For the last few years, I have really stumbled around a lot in what has, at times, felt like crushing darkness. The world has always been a harsh place to live; I remind myself of this often. People have been cruel to each other since the garden, why am I still so surprised by cruelty? What I would really like to know is why in the HECK I am still so shocked with my own ability to hand out cruelty. Hate begets hate and so on and so forth, forever and ever, amen.
People are hungry, the earth groans. Women and children are bought and sold. Clean water isn’t guaranteed. Our criminal justice system isn’t just. People are drowning and risking life and limb to escape violence and famine and they are being met by military and militia, handcuffs, cells, and tents. Tear gas at the border finding its way into the brown eyes of babies who can’t outrun the plume. A beautiful young man bleeding out in a shopping mall. Atrocity on atrocity and we are all looking for someone to blame.
For a while, I thought that if my brothers and sisters could just read what I was reading they would see things my way. My outrage at the plight of our sisters and brothers would become theirs, we would storm the capital and set the captives free. The midterms came and went and not much of it went down the way I thought. People voted their consciences and we thanked God for the chance. I was disappointed. I was scared.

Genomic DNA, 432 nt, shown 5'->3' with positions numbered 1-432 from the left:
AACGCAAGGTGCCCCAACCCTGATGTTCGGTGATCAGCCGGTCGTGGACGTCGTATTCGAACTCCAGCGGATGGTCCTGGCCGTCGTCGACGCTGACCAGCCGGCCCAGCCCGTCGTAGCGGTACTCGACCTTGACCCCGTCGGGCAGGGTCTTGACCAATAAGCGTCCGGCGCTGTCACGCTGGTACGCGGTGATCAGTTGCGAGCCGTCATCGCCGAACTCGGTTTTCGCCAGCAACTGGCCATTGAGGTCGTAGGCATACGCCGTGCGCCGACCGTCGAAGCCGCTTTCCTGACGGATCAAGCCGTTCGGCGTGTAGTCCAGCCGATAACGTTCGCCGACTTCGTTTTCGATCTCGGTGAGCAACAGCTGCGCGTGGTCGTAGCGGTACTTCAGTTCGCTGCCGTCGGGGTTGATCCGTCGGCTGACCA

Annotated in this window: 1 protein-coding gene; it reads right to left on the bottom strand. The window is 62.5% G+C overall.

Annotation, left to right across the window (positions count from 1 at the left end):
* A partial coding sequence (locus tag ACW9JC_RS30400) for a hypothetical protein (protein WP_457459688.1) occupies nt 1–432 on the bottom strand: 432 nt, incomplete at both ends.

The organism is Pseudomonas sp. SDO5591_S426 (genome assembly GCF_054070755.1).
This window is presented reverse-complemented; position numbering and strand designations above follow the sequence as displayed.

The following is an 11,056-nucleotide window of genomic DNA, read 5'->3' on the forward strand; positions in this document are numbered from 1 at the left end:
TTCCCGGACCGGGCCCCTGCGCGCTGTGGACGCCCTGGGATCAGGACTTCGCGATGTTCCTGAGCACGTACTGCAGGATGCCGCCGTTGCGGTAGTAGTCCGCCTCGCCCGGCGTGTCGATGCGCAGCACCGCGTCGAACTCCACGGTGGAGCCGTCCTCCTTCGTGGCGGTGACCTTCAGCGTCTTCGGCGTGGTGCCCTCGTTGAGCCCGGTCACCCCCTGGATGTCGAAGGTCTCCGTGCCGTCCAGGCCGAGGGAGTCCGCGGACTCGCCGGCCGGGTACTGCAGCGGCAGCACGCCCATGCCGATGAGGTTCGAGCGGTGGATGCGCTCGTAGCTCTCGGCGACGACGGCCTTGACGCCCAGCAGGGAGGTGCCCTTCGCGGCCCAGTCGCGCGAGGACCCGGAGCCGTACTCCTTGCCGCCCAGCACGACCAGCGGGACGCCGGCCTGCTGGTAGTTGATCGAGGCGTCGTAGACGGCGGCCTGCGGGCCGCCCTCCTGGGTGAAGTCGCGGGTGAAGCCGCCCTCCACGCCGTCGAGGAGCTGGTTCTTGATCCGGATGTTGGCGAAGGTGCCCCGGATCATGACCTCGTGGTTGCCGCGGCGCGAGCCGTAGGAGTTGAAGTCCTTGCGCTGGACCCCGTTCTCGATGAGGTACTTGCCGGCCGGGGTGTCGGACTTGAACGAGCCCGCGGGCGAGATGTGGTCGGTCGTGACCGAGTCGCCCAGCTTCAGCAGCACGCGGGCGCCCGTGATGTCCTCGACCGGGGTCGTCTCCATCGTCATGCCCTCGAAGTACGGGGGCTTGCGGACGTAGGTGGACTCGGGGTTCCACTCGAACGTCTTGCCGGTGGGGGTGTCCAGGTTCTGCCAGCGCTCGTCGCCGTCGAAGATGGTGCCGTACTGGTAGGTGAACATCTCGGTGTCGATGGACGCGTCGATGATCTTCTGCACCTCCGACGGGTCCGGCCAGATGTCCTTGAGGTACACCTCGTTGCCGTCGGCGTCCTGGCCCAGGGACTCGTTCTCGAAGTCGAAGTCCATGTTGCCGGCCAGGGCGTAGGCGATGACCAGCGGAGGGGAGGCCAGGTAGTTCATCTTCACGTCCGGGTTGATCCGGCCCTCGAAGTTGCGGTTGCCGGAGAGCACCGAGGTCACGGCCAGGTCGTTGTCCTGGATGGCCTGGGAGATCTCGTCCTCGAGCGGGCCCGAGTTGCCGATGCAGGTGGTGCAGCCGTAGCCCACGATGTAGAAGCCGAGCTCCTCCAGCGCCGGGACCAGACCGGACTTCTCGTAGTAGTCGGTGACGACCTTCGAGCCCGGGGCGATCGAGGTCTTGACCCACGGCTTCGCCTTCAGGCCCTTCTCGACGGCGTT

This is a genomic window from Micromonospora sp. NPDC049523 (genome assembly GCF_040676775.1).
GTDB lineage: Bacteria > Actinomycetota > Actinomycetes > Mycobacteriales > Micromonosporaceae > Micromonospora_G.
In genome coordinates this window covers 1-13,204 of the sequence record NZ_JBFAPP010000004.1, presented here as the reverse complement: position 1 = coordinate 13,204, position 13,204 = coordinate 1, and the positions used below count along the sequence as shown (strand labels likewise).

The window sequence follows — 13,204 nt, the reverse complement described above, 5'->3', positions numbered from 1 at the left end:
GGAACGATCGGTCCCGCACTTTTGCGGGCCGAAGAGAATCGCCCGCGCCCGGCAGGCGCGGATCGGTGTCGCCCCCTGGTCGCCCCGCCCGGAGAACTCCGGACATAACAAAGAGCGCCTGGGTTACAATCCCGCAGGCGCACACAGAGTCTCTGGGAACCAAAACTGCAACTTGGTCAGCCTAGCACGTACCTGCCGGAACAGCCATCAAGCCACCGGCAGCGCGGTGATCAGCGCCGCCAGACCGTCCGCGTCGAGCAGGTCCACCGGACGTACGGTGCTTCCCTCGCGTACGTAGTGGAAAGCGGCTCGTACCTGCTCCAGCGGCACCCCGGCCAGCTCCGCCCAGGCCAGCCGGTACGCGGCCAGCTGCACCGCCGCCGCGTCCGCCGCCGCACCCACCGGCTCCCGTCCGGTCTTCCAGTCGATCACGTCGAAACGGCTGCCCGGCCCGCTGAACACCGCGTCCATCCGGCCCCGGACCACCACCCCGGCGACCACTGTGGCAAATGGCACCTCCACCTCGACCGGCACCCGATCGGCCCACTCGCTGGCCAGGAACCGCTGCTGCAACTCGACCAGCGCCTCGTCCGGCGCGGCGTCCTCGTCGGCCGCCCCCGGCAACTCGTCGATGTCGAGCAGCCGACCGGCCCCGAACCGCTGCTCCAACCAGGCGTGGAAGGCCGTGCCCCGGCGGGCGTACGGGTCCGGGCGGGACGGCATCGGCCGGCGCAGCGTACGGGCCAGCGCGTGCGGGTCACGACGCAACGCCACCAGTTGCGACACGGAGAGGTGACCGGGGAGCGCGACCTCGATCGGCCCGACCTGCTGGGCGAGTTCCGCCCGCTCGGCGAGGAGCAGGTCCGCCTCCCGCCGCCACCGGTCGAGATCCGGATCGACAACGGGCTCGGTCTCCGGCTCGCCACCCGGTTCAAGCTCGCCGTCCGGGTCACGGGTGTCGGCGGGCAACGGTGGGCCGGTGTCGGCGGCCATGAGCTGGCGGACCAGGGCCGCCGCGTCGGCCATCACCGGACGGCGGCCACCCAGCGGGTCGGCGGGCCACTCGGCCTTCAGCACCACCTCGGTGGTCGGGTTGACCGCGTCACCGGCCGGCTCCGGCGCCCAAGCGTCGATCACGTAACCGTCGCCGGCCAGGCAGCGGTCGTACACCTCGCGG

I approached the table the next week, just like I have year after year, hungry for a taste of bread and a sip of wine, just enough to hold me over until He comes and makes old things new and wrong things right. I look to my right and I see Jesus in the face of my brother. We both look to the cross. We are both longing for home.
Sometimes I still think it would be much easier to just leave, make my final statement of self-righteous dissatisfaction with the Evangelical church and close the door. Protestantism is, at its core, a rebellion. There is a rebellious streak in every Protestant heart and mine is heavily striped. Plaid, even. A good friend taught me that to be Evangelical is to be engaged with the greater culture. If you want a denomination or a religion that is untouched and unaffected by our culture, you can certainly find it. But it won’t be Evangelicalism. For better or worse, we are disrupted, cobbled together, nomadic, evolving, and crying out in the wilderness for a straight path.